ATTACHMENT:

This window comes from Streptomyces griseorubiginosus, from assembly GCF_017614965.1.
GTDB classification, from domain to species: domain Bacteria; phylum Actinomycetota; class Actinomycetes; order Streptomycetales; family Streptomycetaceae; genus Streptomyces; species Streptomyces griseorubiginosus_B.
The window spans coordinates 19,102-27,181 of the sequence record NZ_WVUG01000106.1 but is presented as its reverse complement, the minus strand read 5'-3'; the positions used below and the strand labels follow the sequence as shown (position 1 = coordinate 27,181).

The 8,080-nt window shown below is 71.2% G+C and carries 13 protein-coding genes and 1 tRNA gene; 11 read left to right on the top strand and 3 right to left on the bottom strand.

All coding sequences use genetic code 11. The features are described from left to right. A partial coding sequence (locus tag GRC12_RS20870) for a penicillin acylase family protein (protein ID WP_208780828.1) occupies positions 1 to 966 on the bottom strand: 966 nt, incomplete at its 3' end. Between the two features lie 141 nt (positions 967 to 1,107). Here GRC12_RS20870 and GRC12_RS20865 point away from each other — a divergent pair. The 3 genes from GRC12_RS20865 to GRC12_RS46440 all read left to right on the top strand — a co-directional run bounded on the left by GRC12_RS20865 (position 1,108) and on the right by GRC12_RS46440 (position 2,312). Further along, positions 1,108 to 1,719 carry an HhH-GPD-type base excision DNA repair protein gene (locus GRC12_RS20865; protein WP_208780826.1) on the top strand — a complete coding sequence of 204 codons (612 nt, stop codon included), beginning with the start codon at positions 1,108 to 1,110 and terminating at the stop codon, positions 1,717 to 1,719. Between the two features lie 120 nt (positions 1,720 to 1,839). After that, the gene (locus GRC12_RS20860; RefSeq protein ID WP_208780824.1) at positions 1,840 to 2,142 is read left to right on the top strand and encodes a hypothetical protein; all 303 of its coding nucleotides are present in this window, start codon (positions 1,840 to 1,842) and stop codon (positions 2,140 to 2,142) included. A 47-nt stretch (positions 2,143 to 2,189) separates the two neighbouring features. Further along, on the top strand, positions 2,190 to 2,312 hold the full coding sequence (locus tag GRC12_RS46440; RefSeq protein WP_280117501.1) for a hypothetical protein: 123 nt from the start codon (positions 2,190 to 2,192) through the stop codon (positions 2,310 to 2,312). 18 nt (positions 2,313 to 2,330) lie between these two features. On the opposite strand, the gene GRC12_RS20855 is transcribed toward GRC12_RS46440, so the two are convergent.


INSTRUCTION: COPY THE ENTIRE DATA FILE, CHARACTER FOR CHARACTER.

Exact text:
This window comes from Streptomyces griseorubiginosus, from assembly GCF_017614965.1.
GTDB classification, from domain to species: domain Bacteria; phylum Actinomycetota; class Actinomycetes; order Streptomycetales; family Streptomycetaceae; genus Streptomyces; species Streptomyces griseorubiginosus_B.
The window spans coordinates 19,102-27,181 of the sequence record NZ_WVUG01000106.1 but is presented as its reverse complement, the minus strand read 5'-3'; the positions used below and the strand labels follow the sequence as shown (position 1 = coordinate 27,181).

The 8,080-nt window shown below is 71.2% G+C and carries 13 protein-coding genes and 1 tRNA gene; 11 read left to right on the top strand and 3 right to left on the bottom strand.

All coding sequences use genetic code 11. The features are described from left to right. A partial coding sequence (locus tag GRC12_RS20870) for a penicillin acylase family protein (protein ID WP_208780828.1) occupies positions 1 to 966 on the bottom strand: 966 nt, incomplete at its 3' end. Between the two features lie 141 nt (positions 967 to 1,107). Here GRC12_RS20870 and GRC12_RS20865 point away from each other — a divergent pair. The 3 genes from GRC12_RS20865 to GRC12_RS46440 all read left to right on the top strand — a co-directional run bounded on the left by GRC12_RS20865 (position 1,108) and on the right by GRC12_RS46440 (position 2,312). Further along, positions 1,108 to 1,719 carry an HhH-GPD-type base excision DNA repair protein gene (locus GRC12_RS20865; protein WP_208780826.1) on the top strand — a complete coding sequence of 204 codons (612 nt, stop codon included), beginning with the start codon at positions 1,108 to 1,110 and terminating at the stop codon, positions 1,717 to 1,719. Between the two features lie 120 nt (positions 1,720 to 1,839). After that, the gene (locus GRC12_RS20860; RefSeq protein ID WP_208780824.1) at positions 1,840 to 2,142 is read left to right on the top strand and encodes a hypothetical protein; all 303 of its coding nucleotides are present in this window, start codon (positions 1,840 to 1,842) and stop codon (positions 2,140 to 2,142) included. A 47-nt stretch (positions 2,143 to 2,189) separates the two neighbouring features. Further along, on the top strand, positions 2,190 to 2,312 hold the full coding sequence (locus tag GRC12_RS46440; RefSeq protein WP_280117501.1) for a hypothetical protein: 123 nt from the start codon (positions 2,190 to 2,192) through the stop codon (positions 2,310 to 2,312). 18 nt (positions 2,313 to 2,330) lie between these two features. On the opposite strand, the gene GRC12_RS20855 is transcribed toward GRC12_RS46440, so the two are convergent.